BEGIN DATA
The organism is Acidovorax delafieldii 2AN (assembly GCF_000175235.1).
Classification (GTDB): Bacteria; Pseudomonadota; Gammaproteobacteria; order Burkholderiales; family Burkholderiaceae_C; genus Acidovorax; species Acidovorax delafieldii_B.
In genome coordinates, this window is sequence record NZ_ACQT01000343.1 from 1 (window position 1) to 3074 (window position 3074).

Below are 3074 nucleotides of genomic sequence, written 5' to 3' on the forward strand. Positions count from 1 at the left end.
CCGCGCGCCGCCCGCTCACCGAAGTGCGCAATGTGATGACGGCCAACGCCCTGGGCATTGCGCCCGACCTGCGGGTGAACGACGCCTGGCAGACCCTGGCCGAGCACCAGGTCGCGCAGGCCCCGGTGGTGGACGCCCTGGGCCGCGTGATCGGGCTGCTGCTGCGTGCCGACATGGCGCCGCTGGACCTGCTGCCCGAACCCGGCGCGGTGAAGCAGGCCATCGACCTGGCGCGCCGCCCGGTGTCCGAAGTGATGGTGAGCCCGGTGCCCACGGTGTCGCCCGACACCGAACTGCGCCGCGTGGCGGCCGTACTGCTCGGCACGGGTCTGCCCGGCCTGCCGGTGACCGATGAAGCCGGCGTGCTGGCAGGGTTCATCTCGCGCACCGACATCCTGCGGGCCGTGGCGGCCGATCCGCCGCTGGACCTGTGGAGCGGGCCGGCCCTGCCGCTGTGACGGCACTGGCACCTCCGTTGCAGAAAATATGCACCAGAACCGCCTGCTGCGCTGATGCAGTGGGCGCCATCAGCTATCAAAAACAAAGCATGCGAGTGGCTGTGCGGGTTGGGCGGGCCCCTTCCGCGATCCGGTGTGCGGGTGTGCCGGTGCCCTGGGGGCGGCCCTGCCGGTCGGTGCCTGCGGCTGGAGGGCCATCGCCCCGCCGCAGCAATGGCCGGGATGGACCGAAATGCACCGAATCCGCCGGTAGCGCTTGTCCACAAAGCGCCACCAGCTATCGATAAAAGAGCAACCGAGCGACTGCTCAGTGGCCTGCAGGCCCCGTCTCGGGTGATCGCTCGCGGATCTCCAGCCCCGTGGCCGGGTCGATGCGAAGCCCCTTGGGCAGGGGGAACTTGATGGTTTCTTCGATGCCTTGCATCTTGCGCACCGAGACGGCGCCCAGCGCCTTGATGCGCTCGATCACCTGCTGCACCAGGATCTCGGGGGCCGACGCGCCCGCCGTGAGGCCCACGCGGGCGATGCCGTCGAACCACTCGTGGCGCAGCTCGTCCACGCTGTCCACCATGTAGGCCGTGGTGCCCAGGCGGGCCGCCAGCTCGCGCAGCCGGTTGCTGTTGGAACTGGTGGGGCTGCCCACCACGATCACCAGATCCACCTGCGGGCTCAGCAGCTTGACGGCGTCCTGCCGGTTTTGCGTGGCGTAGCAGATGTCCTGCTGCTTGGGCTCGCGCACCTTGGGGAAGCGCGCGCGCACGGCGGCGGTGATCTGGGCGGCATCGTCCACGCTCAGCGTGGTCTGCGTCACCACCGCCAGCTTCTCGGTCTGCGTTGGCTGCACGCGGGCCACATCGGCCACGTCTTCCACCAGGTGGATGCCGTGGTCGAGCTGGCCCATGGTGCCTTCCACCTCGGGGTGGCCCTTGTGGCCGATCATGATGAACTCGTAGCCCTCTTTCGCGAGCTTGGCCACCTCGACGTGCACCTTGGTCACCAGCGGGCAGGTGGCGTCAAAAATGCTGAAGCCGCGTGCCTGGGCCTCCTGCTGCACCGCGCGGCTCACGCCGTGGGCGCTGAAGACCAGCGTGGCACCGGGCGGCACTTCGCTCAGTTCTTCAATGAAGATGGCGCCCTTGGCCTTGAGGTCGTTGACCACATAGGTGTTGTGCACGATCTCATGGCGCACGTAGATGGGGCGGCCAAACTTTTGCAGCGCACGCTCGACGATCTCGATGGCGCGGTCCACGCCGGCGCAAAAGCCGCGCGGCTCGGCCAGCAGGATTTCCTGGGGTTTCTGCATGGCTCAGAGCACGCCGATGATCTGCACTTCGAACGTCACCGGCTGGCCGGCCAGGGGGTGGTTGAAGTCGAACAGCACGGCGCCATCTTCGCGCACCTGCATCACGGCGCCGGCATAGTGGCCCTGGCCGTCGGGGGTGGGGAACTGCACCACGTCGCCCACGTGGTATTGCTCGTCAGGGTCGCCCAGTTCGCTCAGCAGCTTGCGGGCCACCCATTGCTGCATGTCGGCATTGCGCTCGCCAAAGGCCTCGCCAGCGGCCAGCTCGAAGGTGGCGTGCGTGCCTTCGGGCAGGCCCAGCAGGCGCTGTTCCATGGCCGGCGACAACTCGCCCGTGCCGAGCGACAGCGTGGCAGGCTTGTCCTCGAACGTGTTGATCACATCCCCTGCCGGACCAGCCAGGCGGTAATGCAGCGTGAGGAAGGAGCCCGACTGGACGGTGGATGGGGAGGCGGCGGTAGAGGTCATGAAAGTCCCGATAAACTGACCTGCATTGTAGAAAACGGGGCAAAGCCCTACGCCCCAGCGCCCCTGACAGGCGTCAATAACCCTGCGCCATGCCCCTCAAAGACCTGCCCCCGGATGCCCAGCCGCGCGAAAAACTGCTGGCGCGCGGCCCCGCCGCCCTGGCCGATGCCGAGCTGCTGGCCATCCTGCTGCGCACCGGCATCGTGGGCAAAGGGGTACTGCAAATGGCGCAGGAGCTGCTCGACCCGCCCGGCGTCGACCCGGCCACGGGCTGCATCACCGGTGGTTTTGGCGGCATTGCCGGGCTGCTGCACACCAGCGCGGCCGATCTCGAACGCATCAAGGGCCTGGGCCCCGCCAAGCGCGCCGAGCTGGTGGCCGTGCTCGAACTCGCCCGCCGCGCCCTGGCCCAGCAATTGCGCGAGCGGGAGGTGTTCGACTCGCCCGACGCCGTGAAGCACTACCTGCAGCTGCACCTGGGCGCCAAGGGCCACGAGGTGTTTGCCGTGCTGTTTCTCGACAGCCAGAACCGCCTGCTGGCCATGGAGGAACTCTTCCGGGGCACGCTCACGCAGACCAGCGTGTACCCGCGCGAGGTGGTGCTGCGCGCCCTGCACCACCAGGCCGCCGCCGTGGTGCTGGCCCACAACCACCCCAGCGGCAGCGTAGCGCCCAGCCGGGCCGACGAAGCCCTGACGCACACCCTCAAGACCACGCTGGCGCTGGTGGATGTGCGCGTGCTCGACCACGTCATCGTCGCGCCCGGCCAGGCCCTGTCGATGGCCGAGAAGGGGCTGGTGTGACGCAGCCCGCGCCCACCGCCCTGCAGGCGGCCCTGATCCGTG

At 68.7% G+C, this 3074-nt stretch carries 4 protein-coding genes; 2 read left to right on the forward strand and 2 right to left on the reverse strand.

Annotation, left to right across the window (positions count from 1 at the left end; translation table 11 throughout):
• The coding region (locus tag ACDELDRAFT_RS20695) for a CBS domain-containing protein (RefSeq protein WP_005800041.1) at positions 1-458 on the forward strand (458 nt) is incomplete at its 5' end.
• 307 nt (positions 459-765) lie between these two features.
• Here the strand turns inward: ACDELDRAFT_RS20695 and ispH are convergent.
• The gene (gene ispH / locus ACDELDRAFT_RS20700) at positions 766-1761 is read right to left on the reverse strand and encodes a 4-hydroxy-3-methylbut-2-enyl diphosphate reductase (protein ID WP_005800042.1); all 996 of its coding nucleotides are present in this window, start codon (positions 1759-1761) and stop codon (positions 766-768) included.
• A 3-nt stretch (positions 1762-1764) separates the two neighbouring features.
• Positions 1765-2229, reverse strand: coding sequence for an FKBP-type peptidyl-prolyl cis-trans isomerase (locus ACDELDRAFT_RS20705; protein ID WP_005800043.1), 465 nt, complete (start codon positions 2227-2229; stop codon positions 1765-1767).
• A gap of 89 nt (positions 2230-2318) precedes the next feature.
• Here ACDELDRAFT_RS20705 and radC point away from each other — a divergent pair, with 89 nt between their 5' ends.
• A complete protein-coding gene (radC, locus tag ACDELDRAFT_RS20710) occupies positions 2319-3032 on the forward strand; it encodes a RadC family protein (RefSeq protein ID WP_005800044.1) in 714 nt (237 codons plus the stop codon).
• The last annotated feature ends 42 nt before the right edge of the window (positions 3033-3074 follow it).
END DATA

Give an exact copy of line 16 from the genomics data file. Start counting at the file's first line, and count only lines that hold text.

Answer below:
• A complete protein-coding gene (radC, locus tag ACDELDRAFT_RS20710) occupies positions 2319-3032 on the forward strand; it encodes a RadC family protein (RefSeq protein ID WP_005800044.1) in 714 nt (237 codons plus the stop codon).